In hindsight, there’s a consensus that the holding company handled your case poorly. How should a company respond to allegations like yours?
Handle it immediately. Believe them. Believe them and support them.
The legal filings detail your work conditions during the lawsuit. But what were the effects on other parts of your life?
I have a way of making jokes about it to offset the reality of the fear and the stress about it. But it was exhausting and isolating and lonely. You wake up thinking about it, you go to bed thinking about it. You have nightmares about it. I mean, it was my life for two years, and trying to be a good mom and a good caregiver and a good partner, it’s really hard.
And I think the kids definitely picked up on a lot of my stress. They had a lot of questions because they overheard certain names, so they would ask about “Who’s this? Who’s that?” Or “Why is Mommy crying? Why is Mommy so sad?” I had to explain to them in ways that a young preschooler and kindergartner at the time could understand. How do you explain that to a child?
With all this, did you ever have second thoughts? Did you ever wish you had kept quiet or gotten a different job?
No, never. Never. I would do it all over again if I had to. It was the right thing to do.
You were deep in litigation when the #MeToo movement emerged. What did it feel like watching it unfold but not being able to say anything?
I think that The New Yorker and The New York Times did amazing work, and any woman or any person that comes forward is very brave. I applaud anyone standing up for themselves, but it was a very lonely eight months before then. I was out there alone for a long time.
How do you think your case affected the way #MeToo played out in the advertising industry?
I would like to think that my case did have a multiplier effect. I’ve gotten emails and phone calls from many people in the business who have subsequently stood up for themselves. So I know that it has had a positive impact.
How much support did you receive from people in the industry?
That’s a complicated question, because part of the problem is change happens when the people who are holding the purse strings can implement it. There was a company that in the early days of my suit wrote a wonderful tweet about me and how they supported me. I have a screen grab of it, and it was really nice. And then three days later, the tweet was deleted. That was devastating, but also eye-opening—so that’s how it’s going to be. Someone got their hand slapped for publicly endorsing me. The bottom line is still the bottom line.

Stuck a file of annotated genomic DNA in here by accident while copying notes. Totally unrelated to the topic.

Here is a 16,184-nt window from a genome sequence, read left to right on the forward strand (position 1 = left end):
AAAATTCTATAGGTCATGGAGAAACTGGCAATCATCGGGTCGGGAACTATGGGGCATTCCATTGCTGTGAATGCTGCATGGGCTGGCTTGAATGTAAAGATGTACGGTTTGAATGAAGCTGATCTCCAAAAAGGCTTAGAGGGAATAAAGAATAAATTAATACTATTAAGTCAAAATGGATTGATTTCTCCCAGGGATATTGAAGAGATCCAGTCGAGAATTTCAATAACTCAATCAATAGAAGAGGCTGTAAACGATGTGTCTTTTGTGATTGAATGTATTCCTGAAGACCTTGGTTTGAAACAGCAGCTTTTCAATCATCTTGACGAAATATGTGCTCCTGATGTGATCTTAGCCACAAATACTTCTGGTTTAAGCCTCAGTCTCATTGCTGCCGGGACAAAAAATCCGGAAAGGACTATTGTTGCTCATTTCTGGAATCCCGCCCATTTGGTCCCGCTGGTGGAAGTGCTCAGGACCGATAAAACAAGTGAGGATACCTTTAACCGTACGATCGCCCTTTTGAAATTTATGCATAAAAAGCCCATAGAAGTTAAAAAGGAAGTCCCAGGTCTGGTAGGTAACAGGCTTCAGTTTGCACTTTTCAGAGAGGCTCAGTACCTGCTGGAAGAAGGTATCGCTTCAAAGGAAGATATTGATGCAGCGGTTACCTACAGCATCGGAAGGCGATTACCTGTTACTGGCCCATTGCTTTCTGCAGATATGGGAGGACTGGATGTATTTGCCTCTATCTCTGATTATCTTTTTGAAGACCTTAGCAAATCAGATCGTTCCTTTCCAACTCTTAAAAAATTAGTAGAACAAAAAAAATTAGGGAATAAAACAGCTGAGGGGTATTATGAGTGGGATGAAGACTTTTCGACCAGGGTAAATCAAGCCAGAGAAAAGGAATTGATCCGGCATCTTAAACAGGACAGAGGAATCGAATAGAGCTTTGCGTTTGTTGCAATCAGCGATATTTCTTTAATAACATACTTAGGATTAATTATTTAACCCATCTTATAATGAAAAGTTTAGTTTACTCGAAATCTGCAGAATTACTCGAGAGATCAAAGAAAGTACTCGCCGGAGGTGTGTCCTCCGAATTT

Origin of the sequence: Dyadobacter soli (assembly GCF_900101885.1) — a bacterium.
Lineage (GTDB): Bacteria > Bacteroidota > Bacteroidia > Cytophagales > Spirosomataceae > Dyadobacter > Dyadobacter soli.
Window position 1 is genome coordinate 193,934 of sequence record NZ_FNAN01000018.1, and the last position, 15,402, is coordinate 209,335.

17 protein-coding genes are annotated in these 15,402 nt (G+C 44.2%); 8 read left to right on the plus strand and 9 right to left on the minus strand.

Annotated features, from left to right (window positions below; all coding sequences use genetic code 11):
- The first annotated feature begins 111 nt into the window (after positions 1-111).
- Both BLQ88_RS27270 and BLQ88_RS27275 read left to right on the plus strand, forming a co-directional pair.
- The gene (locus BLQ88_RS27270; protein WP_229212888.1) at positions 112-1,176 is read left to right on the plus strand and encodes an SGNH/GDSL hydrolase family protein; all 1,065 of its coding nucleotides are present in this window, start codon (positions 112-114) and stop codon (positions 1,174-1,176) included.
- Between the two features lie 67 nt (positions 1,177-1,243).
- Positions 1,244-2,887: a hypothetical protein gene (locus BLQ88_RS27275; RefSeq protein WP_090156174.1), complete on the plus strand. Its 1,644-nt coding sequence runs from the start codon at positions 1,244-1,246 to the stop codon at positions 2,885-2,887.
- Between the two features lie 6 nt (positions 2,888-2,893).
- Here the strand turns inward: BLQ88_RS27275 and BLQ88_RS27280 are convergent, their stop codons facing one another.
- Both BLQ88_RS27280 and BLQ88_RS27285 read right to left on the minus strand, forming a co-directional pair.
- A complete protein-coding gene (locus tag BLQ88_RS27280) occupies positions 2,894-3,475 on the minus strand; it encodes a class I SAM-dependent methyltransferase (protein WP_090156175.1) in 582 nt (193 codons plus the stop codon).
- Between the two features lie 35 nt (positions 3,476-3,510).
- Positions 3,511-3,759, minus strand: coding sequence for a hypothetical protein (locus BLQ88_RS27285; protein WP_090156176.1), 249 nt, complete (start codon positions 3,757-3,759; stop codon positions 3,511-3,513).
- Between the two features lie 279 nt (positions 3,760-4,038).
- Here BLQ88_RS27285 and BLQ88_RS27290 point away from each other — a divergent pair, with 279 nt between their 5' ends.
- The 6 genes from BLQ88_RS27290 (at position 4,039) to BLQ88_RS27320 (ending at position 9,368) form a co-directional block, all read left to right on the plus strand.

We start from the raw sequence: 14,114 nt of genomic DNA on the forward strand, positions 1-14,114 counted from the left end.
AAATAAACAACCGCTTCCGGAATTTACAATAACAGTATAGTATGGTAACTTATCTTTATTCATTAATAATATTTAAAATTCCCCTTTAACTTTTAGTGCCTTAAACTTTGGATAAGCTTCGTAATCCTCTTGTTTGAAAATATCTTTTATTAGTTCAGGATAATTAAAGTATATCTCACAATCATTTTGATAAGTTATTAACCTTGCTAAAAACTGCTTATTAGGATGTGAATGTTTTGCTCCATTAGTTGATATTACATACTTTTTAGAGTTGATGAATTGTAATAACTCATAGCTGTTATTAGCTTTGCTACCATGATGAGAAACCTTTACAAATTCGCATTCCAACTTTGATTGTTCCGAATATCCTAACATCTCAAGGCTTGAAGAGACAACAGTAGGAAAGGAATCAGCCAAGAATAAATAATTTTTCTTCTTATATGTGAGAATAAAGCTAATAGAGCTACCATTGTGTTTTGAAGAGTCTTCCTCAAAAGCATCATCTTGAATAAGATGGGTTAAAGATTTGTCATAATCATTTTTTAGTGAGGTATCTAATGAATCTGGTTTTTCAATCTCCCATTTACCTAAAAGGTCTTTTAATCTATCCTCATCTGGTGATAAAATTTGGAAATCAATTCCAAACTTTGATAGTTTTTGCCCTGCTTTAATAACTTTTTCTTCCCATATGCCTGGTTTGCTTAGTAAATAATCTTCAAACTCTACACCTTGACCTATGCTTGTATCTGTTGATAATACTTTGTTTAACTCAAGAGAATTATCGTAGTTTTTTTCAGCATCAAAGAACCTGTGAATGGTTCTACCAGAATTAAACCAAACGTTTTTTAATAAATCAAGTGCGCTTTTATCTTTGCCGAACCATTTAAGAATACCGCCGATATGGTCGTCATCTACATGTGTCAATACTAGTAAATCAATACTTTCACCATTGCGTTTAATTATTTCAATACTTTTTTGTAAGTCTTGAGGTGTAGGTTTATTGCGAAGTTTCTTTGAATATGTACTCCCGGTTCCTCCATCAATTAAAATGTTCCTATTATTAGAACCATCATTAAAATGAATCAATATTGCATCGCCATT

Was there more support in private?
There was a lot of private support from people who couldn’t go public because they were too afraid of backlash, which was really sad. To me it was like, “That’s great, but that and $2.75 will get me on the subway.” I’m all about transparency. If you can’t support me publicly, don’t bother calling me privately.
Did that change after the suit was settled?
A lot of people who were not reaching out to me, reached out to me about how much they believed in me and blah, blah, blah. But I don’t talk to anyone who suddenly found their voice after they knew which way the wind was blowing. I really learned who my friends were, and I learned a lot about the character of others.
Have you worked with any groups on #MeToo issues, like Time’s Up Advertising?
I’ve never been contacted by Times Up Advertising. I didn’t even know it was launching.
How do you handle the notoriety?
I do worry that there’s always going to be an asterisk next to my name for companies that would want to hire me. People who are plugged into what happened in the industry recognize my name. In entertainment and tech, not as much. It was kind of a relief, actually, working in tech.
What’s next for you?
I kind of was adjacent to the industry for a year, and now I’m trying to figure out what’s next because I’m someone who loves to work. This summer, I’ve had more time to think about what I want. But I probably was pushing feelings away. I was able to lock up my feelings, like I just wasn’t ready to process them. It’s really been like a death for me, and I’m mourning my life. For so long, your career is part of your identity.
But I’ve had enough time to wait at the beach with my kids and try some new things. I don’t rest well. I’m better busy. So I want to do something that makes me happy. Something that I can believe in.